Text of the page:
OVER the past seven or eight years, Emma Khoo has left a mark on the photography scene at home and abroad, particularly in London, where she pursued architecture.
With a keen eye for capturing and telling stories about women, the photographer’s works have been published in a large array of international publications.
Emma has also displayed her work at several exhibitions. The last exhibition was under Women Photographer’s Malaysia at the KL Photography Festival 2020.
“I stumbled into photography in my second year of architecture school. It was very funny how it came about because it started with pain and loss. I had tenosynovitis during my first year in architecture school,” she told theSun.
The injury, which is a form of tendonitis, forced her to step back and stop doing the practical aspects of architecture, and turn towards an academic route.
Having her hands figuratively taken away from her, Emma needed a creative outlet that was far removed from architecture, and photography became her form of therapy.
“I started with model friends and a basic camera. The initial year that I started photography was very difficult because I was not only struggling to find my identity, I also felt like a part of me was gone. My hands weren’t working the way I wanted them to”.
For seven years after she picked up photography, she kept at it when she could spare the time, until the pandemic happened.
Behind the lenses
From the early years of learning and trying her hand at photography, Emma eventually settled on her bread-and-butter form of photography – women empowerment and diversity.
On why she honed in on something so specific to focus her talents, Emma said although it did not start that way, it was always subconsciously there.
“Being in London, I was exposed to so many amazing women creators, who were very multifaceted. Being in that creative community really inspired me to push the boundaries and redefine what beauty meant,” she said.
When she came back to Malaysia, Emma noticed that the situation here was not similar to the UK.
“When I was there, they were already beginning to push for models of colour, along with modeling agencies which catered to that. They also celebrated women of any size and age. I feel like this narrative is really lacking here,” Emma said.
“The standard is being challenged by amazing creators here, I will not deny that. But we are still far behind, and I think that was when I became more aware of it as I worked with models here and the UK”.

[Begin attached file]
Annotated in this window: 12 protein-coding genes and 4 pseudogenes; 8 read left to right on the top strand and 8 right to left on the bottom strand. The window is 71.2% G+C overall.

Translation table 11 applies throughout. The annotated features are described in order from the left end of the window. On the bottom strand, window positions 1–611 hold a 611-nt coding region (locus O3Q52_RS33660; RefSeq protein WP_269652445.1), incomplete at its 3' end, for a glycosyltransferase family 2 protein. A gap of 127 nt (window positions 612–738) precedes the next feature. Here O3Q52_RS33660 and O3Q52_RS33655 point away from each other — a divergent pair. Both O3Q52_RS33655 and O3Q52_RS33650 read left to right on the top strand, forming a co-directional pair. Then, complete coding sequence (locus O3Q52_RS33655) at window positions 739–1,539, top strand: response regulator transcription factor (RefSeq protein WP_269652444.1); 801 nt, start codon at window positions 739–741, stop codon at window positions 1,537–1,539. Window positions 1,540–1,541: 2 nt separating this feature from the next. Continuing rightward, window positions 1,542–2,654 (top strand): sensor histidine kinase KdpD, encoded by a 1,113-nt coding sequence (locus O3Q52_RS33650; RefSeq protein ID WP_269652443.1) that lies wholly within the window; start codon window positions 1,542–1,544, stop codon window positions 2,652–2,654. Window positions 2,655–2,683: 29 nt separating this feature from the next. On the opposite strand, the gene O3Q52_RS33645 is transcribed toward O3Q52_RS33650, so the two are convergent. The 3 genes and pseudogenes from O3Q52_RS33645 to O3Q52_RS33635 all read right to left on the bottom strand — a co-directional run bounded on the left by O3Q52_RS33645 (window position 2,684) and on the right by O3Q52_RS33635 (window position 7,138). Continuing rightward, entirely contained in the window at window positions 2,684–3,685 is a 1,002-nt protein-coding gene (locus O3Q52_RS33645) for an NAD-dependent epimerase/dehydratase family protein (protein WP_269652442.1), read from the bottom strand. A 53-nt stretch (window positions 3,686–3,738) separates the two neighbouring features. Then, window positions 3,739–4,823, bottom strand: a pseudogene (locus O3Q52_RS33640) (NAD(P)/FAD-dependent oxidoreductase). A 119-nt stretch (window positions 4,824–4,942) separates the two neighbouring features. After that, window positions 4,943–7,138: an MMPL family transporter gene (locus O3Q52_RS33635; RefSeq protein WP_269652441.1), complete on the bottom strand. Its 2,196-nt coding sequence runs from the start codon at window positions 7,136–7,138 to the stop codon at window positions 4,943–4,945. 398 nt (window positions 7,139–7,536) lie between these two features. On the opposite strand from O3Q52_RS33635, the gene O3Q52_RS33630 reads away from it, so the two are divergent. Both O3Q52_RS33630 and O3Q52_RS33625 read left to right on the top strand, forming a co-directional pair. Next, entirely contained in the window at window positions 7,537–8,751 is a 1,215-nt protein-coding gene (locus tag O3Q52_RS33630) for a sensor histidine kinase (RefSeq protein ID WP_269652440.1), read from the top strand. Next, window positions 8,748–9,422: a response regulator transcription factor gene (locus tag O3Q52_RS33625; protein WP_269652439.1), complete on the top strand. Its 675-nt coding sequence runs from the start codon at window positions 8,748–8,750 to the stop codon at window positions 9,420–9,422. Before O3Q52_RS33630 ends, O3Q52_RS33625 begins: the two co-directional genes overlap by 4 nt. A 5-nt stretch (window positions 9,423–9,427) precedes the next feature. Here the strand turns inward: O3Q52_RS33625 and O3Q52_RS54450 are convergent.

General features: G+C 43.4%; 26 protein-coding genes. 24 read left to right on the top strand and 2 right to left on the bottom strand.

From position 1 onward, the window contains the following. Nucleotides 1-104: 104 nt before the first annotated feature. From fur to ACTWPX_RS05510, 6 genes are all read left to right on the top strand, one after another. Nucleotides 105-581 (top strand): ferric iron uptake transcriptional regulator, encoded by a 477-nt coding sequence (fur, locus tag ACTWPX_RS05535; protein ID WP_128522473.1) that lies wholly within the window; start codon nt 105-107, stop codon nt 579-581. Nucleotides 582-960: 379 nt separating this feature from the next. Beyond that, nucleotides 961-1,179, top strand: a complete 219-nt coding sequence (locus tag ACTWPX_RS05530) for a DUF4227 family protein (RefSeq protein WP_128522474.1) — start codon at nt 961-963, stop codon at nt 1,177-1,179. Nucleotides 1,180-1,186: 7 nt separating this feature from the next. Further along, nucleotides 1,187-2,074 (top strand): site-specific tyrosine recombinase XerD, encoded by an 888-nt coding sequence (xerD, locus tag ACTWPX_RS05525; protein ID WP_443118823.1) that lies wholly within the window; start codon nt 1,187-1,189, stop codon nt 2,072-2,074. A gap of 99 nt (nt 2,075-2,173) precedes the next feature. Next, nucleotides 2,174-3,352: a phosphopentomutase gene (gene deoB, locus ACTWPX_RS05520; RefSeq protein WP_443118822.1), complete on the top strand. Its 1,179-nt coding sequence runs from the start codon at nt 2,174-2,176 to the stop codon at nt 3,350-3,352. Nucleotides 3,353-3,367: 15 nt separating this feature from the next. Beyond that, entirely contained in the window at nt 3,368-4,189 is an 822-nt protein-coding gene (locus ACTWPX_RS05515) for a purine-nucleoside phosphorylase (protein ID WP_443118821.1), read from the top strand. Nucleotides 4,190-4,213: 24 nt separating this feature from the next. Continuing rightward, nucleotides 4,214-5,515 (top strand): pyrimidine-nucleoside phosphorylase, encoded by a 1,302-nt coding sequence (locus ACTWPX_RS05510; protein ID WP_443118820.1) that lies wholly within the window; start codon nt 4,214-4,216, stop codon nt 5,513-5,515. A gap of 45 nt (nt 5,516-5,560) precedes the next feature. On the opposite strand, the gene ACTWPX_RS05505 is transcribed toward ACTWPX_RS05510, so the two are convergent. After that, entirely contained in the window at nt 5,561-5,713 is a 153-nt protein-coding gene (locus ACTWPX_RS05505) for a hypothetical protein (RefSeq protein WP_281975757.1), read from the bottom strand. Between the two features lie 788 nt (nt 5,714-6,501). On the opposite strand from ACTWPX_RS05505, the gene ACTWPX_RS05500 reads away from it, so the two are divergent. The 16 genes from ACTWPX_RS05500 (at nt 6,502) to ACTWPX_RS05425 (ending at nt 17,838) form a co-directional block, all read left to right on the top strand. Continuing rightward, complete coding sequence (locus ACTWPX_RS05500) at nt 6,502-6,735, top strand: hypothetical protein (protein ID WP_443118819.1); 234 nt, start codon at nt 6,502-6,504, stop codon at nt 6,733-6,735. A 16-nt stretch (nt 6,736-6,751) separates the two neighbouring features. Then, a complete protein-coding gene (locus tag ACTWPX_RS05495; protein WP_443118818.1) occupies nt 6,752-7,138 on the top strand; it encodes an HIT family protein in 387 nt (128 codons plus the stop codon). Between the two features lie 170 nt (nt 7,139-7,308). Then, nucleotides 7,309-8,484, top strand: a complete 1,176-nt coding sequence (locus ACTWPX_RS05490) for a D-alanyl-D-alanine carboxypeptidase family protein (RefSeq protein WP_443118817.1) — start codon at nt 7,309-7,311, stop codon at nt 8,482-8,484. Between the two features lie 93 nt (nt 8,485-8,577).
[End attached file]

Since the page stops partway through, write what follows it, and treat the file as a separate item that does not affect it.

Emma revealed that even she gets a little restricted at times when publishing with fashion magazines, as there are usually in-house model standards.
“I really want to quash that,” she stressed.
“In Malaysia, when I’m working on personal projects, I try to use a variety of models … any colour, any race, anything. I just want someone who can vibe with me and understand the concept I’m trying to deliver, and nail it by being in-character. That’s the nuance and main criterion that I use. I just wish I could have done more.”
The road forward
Due to Covid-19, photography for her has taken an extended hiatus.
As the medium was Emma’s outlet to share her joy, opinions and pain, having it taken away from her momentarily has been very painful.
“I wouldn’t say it’s because of Covid. There are a lot of photographers out there now struggling to make ends meet because of the restrictions. I am blessed not to have this kind of struggle. For me, the frustration hits differently because photography has been a part of me for seven years, so it’s like losing myself again. And I had a lot of losses to overcome,” she said.
Last year, Emma had a relapse and it was frustrating as she could not do as she wanted to.
To deal with that frustration, she decided that since she was staying at home and could not go out, she would work on her PhD thesis and experiment with makeup.
“I’d like to say I’m a PhD student all week but a content creator on Sunday,” Emma said, drawing a distinction between her fyi.khoo and fyi.photography accounts on Instagram.
“I feel more liberated. It’s quite strange. I didn’t lose photography because I still use the skills, like editing, taking pictures, styling and doing makeup. It’s a different sense of liberation compared to photography”.
In that sense, Emma says she is at peace with herself.
“I don’t know how long this will go on for, but as long as Covid is around and I’m doing my PhD, photography will have to wait. Instead, self-portraits and makeup are here to stay.”